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Harry Williamson (born 12 May 1950) is a British musician, producer and inventor.
Williamson was born in Ilfracombe, North Devon, the son of noted author Henry Williamson and his second wife Christine Duffield. He is divorced, with one daughter, Bee Williamson. He was educated at Exeter Cathedral School under Lionel Frederick Dakers (later head of RSCM), and at Millfield School, Street, Somerset.
He started a Physics degree at Imperial College, University of London, but abandoned Physics for rock theatre, working at Glastonbury Festival and the Rainbow Theatre and crewing for The Rolling Stones in the 1970s. He helped establish the Green Party of England and Wales and is still actively involved in designing innovative energy efficient systems.
In 1970 he met Anthony Phillips of Genesis with whom he composed music for the film of his father's best-seller Tarka the Otter. The music, recorded by the National Philharmonic Orchestra was not used in the film due to budgetary considerations but some years later was finished with funds from Amy International and released by PRT, where it became No. 1 in the New Music Charts for three months. It is still regarded as a classic by Genesis fans and excerpts are used for documentaries and other nature oriented films worldwide. Another series of recordings with Anthony, started in 1976, became Gypsy Suite, released in 1998.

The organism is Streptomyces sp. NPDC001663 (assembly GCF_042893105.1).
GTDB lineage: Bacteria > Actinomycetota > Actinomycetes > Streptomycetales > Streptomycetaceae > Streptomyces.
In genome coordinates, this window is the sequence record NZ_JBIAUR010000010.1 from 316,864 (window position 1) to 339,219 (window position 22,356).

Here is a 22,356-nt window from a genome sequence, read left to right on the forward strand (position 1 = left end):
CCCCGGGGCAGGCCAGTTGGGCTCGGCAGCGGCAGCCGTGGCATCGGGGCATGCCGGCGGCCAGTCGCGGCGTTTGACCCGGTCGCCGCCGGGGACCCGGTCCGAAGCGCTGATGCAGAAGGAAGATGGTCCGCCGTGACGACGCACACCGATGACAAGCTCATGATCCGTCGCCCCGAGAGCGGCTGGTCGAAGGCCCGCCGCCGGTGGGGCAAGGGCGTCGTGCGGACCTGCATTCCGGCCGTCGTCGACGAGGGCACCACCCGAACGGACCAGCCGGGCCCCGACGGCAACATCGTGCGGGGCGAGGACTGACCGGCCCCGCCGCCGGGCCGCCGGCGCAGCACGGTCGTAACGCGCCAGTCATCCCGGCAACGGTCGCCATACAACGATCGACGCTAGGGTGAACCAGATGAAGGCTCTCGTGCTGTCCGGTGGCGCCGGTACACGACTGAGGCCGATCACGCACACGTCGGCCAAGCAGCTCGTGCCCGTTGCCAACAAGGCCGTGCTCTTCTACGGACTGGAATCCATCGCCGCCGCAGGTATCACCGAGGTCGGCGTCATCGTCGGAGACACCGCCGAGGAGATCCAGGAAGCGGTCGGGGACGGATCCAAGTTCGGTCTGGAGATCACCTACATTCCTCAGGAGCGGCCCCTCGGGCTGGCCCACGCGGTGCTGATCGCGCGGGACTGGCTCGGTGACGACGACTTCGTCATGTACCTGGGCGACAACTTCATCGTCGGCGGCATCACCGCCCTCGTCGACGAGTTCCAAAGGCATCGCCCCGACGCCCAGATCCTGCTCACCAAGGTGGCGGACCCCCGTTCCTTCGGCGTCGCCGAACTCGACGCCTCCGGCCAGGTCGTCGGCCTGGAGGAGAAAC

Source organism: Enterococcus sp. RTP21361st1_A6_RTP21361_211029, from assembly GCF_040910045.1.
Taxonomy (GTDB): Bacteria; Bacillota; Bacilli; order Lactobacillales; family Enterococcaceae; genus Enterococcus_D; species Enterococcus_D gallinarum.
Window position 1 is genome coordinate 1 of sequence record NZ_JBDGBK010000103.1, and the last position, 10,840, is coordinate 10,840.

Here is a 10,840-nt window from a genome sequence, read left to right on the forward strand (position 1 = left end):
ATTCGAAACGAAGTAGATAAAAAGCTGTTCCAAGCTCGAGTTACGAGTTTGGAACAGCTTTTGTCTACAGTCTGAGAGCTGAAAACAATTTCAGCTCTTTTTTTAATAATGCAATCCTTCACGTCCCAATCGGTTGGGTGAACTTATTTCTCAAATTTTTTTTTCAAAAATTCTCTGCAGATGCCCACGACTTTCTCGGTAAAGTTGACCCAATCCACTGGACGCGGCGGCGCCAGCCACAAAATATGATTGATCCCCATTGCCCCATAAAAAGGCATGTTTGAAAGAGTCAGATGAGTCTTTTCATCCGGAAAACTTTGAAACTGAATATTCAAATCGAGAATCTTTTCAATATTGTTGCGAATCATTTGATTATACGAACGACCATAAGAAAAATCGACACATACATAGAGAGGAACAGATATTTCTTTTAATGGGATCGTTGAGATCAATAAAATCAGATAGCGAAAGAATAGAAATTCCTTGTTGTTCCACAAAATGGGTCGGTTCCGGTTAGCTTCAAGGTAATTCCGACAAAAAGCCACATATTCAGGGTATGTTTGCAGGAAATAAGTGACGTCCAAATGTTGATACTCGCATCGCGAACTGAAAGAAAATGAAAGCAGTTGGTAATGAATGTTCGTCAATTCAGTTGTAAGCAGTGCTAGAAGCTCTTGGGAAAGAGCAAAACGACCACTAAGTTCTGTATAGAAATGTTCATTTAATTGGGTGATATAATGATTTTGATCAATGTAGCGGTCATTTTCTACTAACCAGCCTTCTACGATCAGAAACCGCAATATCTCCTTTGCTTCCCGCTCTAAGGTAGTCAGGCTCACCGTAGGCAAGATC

In 1977 Williamson was playing with Nik Turner of Hawkwind and he wrote "Nuclear Waste" which was recorded by The Radio Actors, with Sting on vocals, Mike Howlett on Bass and Steve Hillage on lead guitar. It was released by Virgin Records and later by Charly and is still considered an anti-nuclear anthem in Eastern Europe.
In 1978 Williamson met Gilli Smyth, formerly of Gong. They formed Mother Gong, made their first album and toured the United States for the first time as part of the ZU Manifestival promoted by Giorgio Gomelsky. Returning to Devon, they lived at Ox's Cross and he set up his first studio in the building his father had used for writing. They played the Glastonbury Festival twice and after disillusionment with Thatcherite politics, left England in 1982 and emigrated to Melbourne, Australia. They divorced in 1992. Williamson is now an Australian citizen and dedicates his time to composing film, world, and many other styles of music, making concert DVDs, producing recordings from artists around the world and implementing his environmentally-sustainable house designs. With his former partner Liz Van Dort he experimented with ambient and world music and released an album under the banner Faraway. In 2004 with his partner Maribel Steel he completed a musical Lace which deals with life in a Spanish family, and a soundtrack for the film – Rokkashomura Rhapsody a Japanese documentary on nuclear reprocessing in Rokkasho, Aomori.
Tarka was commissioned to launch the book Our Watermark published by the Victorian Women's Trust and received its first live performances in Melbourne in 2010.